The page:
The G9 gyro case rotation bearing met all of the requirements from the very beginning of the testing of the gyro. The original bearings were designed and manufactured by the New Departure Bearing Co. as I vaguely recall. The bearings were manufactured so that the bearings would be automatically set to the the proper preload value when the gap between the two pieces of the inner races was closed by the assembly screws.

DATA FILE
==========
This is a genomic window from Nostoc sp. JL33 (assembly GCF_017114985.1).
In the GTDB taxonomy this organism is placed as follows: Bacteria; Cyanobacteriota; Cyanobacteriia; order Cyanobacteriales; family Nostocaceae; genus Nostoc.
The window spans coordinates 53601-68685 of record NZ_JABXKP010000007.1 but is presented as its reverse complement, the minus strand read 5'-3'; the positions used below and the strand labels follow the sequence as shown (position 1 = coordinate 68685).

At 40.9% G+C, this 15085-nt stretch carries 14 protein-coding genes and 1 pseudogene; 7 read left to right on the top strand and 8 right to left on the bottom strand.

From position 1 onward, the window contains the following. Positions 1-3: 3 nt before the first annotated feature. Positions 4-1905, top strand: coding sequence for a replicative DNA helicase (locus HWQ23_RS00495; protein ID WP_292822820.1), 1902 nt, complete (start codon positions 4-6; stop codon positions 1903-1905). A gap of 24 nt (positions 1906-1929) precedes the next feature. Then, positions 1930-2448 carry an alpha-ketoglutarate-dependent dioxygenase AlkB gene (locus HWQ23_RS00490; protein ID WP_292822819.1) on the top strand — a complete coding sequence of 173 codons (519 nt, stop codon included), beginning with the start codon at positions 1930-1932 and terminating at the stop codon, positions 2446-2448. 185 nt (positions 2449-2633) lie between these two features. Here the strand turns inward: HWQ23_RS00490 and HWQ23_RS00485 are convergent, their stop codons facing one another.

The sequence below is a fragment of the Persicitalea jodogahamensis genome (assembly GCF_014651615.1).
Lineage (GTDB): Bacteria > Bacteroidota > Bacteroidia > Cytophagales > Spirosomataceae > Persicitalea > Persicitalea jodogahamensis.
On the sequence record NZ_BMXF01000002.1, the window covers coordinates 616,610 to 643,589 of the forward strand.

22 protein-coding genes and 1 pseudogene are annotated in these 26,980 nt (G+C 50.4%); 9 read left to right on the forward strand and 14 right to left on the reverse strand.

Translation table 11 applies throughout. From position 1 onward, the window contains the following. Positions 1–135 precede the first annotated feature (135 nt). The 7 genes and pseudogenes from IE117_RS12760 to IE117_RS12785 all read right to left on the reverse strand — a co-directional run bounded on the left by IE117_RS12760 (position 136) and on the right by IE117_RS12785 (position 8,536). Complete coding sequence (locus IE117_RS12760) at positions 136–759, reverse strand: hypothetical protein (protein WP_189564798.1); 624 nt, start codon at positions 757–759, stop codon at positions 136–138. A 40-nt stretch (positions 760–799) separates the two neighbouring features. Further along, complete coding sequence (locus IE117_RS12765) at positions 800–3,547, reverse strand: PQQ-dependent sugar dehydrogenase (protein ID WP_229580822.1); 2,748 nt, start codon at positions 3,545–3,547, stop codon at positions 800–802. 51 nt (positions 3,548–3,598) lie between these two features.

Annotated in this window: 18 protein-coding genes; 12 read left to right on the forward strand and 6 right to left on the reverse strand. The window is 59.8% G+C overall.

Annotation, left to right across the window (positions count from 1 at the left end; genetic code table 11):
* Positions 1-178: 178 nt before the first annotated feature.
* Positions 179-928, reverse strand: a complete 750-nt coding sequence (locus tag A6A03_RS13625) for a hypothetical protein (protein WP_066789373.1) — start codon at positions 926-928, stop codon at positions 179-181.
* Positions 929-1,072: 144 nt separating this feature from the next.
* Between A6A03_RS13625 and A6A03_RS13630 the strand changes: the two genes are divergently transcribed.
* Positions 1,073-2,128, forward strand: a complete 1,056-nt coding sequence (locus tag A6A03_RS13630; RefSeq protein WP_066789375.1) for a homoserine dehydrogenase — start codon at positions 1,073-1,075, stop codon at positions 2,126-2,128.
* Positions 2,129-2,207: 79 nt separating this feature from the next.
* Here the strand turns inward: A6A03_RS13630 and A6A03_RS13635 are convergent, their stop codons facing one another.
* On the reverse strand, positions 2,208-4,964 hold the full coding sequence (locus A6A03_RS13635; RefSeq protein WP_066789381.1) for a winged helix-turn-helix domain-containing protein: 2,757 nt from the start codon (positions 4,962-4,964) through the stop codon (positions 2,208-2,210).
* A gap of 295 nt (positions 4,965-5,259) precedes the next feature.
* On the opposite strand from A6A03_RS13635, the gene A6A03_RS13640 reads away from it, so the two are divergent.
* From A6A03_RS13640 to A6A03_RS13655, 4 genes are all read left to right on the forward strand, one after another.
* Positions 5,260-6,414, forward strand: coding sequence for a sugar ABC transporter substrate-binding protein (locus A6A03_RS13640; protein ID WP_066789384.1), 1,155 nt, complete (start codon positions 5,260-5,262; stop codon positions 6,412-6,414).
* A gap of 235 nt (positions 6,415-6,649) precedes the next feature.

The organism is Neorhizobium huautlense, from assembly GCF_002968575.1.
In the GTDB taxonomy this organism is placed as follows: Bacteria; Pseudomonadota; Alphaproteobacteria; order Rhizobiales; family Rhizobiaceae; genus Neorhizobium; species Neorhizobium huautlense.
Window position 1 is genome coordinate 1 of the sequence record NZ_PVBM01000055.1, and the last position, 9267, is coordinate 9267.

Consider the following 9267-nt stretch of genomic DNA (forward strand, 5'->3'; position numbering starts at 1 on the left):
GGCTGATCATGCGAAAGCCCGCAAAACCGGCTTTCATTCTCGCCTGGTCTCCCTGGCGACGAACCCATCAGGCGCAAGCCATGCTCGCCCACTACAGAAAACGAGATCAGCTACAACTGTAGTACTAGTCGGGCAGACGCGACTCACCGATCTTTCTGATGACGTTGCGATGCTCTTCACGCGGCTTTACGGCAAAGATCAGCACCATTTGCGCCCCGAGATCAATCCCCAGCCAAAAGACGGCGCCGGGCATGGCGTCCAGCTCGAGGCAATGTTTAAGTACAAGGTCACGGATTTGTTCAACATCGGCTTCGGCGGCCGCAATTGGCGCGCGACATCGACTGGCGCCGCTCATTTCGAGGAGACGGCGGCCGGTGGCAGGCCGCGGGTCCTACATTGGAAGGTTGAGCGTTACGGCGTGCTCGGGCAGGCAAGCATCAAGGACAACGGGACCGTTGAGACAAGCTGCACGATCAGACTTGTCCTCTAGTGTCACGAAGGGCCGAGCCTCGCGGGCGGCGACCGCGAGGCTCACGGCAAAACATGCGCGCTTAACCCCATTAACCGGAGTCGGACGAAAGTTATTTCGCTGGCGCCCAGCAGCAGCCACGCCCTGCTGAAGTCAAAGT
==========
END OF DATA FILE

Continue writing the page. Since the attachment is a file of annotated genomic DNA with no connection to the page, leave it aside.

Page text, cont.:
We did get a big surprise at the beginning of the FB-111  program. The system environmental  tests required the system turn on and operate normally after a cold soak at -65 F. Much to our chagrin, we discovered that the bearing lubricant we used froze solid at -20 F. We obviously had a problem. Actually we had several problems on our plate. We had to find a bearing lubricant that froze at a sufficiently low temperature, had excellent lubricant properties, was available, had an adequate service life and did not evaporate at 165 F. We were very lucky because we had recently gone through the selection process for an oil for the G6 gyro stop bearing. We quickly determined that what we knew as Gyro oil D was the oil that met all requirements for the G9 bearing lubricant. It was already in use for the G6 gyro stop bearing so it had a good test history. Gyro oil D is a Pennsylvania crude “bright stock” which means the oil is not refined before its use as a lubricant. It is a rare well that produces this oil. To ensure that Autonetics always had a supply, we bought a 55 gallon drum of it. We used it by the drop, so a 55 gallon drum was a lifetime supply. Good thinking on our part, but we cold not find the 55 gallon drum when we needed to replenish our supply. Never did find that drum. I seem to remember someone commenting on the high price of the replacement oil. Gyro oil D proved to be our bearing oil never the less.